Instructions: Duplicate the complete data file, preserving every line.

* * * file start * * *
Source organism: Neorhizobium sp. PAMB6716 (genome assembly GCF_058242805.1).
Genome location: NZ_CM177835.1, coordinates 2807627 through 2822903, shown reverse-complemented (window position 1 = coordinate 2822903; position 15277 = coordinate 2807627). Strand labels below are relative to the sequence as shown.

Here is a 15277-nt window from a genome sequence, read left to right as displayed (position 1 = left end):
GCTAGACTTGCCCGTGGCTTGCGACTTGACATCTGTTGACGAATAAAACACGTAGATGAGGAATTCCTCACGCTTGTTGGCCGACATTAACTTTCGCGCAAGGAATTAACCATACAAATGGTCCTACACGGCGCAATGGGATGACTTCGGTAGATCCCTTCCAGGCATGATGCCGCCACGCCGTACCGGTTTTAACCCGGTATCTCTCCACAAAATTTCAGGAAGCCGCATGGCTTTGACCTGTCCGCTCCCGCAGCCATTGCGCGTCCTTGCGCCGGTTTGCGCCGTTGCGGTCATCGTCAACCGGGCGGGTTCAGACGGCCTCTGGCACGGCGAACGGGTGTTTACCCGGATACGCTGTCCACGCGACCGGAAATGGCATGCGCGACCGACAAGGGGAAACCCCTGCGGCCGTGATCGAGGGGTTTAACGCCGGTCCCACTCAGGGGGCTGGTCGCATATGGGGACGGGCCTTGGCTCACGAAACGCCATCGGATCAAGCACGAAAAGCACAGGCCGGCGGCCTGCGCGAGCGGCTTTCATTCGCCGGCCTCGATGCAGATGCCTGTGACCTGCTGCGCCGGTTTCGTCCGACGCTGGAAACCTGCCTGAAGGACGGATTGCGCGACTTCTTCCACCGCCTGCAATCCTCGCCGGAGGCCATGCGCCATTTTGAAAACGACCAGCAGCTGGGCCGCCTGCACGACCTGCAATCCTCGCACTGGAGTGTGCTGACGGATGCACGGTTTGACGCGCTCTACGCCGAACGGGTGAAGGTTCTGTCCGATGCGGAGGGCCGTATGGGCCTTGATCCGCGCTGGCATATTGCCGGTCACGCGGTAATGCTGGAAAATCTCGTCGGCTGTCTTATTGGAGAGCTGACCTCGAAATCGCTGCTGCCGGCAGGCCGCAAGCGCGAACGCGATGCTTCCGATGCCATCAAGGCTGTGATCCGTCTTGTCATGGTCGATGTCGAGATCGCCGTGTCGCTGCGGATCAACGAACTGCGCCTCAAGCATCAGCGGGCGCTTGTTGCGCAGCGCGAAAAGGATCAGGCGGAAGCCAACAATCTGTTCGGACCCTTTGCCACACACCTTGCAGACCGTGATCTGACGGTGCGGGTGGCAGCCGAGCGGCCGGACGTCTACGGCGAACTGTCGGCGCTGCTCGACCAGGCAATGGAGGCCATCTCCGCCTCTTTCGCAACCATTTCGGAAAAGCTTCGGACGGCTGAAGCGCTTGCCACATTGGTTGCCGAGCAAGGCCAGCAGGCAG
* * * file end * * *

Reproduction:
Source organism: Neorhizobium sp. PAMB6716 (genome assembly GCF_058242805.1).
Genome location: NZ_CM177835.1, coordinates 2807627 through 2822903, shown reverse-complemented (window position 1 = coordinate 2822903; position 15277 = coordinate 2807627). Strand labels below are relative to the sequence as shown.

Here is a 15277-nt window from a genome sequence, read left to right as displayed (position 1 = left end):
GCTAGACTTGCCCGTGGCTTGCGACTTGACATCTGTTGACGAATAAAACACGTAGATGAGGAATTCCTCACGCTTGTTGGCCGACATTAACTTTCGCGCAAGGAATTAACCATACAAATGGTCCTACACGGCGCAATGGGATGACTTCGGTAGATCCCTTCCAGGCATGATGCCGCCACGCCGTACCGGTTTTAACCCGGTATCTCTCCACAAAATTTCAGGAAGCCGCATGGCTTTGACCTGTCCGCTCCCGCAGCCATTGCGCGTCCTTGCGCCGGTTTGCGCCGTTGCGGTCATCGTCAACCGGGCGGGTTCAGACGGCCTCTGGCACGGCGAACGGGTGTTTACCCGGATACGCTGTCCACGCGACCGGAAATGGCATGCGCGACCGACAAGGGGAAACCCCTGCGGCCGTGATCGAGGGGTTTAACGCCGGTCCCACTCAGGGGGCTGGTCGCATATGGGGACGGGCCTTGGCTCACGAAACGCCATCGGATCAAGCACGAAAAGCACAGGCCGGCGGCCTGCGCGAGCGGCTTTCATTCGCCGGCCTCGATGCAGATGCCTGTGACCTGCTGCGCCGGTTTCGTCCGACGCTGGAAACCTGCCTGAAGGACGGATTGCGCGACTTCTTCCACCGCCTGCAATCCTCGCCGGAGGCCATGCGCCATTTTGAAAACGACCAGCAGCTGGGCCGCCTGCACGACCTGCAATCCTCGCACTGGAGTGTGCTGACGGATGCACGGTTTGACGCGCTCTACGCCGAACGGGTGAAGGTTCTGTCCGATGCGGAGGGCCGTATGGGCCTTGATCCGCGCTGGCATATTGCCGGTCACGCGGTAATGCTGGAAAATCTCGTCGGCTGTCTTATTGGAGAGCTGACCTCGAAATCGCTGCTGCCGGCAGGCCGCAAGCGCGAACGCGATGCTTCCGATGCCATCAAGGCTGTGATCCGTCTTGTCATGGTCGATGTCGAGATCGCCGTGTCGCTGCGGATCAACGAACTGCGCCTCAAGCATCAGCGGGCGCTTGTTGCGCAGCGCGAAAAGGATCAGGCGGAAGCCAACAATCTGTTCGGACCCTTTGCCACACACCTTGCAGACCGTGATCTGACGGTGCGGGTGGCAGCCGAGCGGCCGGACGTCTACGGCGAACTGTCGGCGCTGCTCGACCAGGCAATGGAGGCCATCTCCGCCTCTTTCGCAACCATTTCGGAAAAGCTTCGGACGGCTGAAGCGCTTGCCACATTGGTTGCCGAGCAAGGCCAGCAGGCAG